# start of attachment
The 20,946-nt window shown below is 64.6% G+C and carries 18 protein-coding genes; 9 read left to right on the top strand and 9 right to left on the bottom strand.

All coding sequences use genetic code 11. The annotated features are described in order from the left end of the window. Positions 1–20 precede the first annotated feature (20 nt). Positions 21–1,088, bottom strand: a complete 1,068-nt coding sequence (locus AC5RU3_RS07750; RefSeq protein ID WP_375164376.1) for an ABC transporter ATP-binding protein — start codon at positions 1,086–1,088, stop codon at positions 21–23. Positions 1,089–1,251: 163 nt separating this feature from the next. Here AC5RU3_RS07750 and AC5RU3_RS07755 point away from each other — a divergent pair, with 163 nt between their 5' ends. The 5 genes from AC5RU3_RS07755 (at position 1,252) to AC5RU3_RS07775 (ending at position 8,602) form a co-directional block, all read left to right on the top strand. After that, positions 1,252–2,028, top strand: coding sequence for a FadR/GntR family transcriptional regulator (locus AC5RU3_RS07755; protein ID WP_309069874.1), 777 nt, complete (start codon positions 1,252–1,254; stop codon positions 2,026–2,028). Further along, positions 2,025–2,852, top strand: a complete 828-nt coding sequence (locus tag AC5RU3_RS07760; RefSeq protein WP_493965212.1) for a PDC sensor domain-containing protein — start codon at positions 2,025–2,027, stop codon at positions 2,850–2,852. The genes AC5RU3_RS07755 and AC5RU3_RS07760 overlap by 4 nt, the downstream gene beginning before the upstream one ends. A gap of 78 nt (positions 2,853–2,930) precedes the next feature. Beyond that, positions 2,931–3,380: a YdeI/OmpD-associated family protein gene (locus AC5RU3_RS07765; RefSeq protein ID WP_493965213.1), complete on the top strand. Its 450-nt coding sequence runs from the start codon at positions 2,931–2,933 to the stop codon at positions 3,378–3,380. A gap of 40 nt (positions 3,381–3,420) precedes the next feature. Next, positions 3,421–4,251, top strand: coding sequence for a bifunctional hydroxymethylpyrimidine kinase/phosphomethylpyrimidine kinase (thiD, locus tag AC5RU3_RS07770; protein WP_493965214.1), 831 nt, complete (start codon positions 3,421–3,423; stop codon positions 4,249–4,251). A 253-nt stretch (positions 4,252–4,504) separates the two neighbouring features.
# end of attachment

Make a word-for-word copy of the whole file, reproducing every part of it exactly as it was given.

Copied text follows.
The 20,946-nt window shown below is 64.6% G+C and carries 18 protein-coding genes; 9 read left to right on the top strand and 9 right to left on the bottom strand.

All coding sequences use genetic code 11. The annotated features are described in order from the left end of the window. Positions 1–20 precede the first annotated feature (20 nt). Positions 21–1,088, bottom strand: a complete 1,068-nt coding sequence (locus AC5RU3_RS07750; RefSeq protein ID WP_375164376.1) for an ABC transporter ATP-binding protein — start codon at positions 1,086–1,088, stop codon at positions 21–23. Positions 1,089–1,251: 163 nt separating this feature from the next. Here AC5RU3_RS07750 and AC5RU3_RS07755 point away from each other — a divergent pair, with 163 nt between their 5' ends. The 5 genes from AC5RU3_RS07755 (at position 1,252) to AC5RU3_RS07775 (ending at position 8,602) form a co-directional block, all read left to right on the top strand. After that, positions 1,252–2,028, top strand: coding sequence for a FadR/GntR family transcriptional regulator (locus AC5RU3_RS07755; protein ID WP_309069874.1), 777 nt, complete (start codon positions 1,252–1,254; stop codon positions 2,026–2,028). Further along, positions 2,025–2,852, top strand: a complete 828-nt coding sequence (locus tag AC5RU3_RS07760; RefSeq protein WP_493965212.1) for a PDC sensor domain-containing protein — start codon at positions 2,025–2,027, stop codon at positions 2,850–2,852. The genes AC5RU3_RS07755 and AC5RU3_RS07760 overlap by 4 nt, the downstream gene beginning before the upstream one ends. A gap of 78 nt (positions 2,853–2,930) precedes the next feature. Beyond that, positions 2,931–3,380: a YdeI/OmpD-associated family protein gene (locus AC5RU3_RS07765; RefSeq protein ID WP_493965213.1), complete on the top strand. Its 450-nt coding sequence runs from the start codon at positions 2,931–2,933 to the stop codon at positions 3,378–3,380. A gap of 40 nt (positions 3,381–3,420) precedes the next feature. Next, positions 3,421–4,251, top strand: coding sequence for a bifunctional hydroxymethylpyrimidine kinase/phosphomethylpyrimidine kinase (thiD, locus tag AC5RU3_RS07770; protein WP_493965214.1), 831 nt, complete (start codon positions 3,421–3,423; stop codon positions 4,249–4,251). A 253-nt stretch (positions 4,252–4,504) separates the two neighbouring features.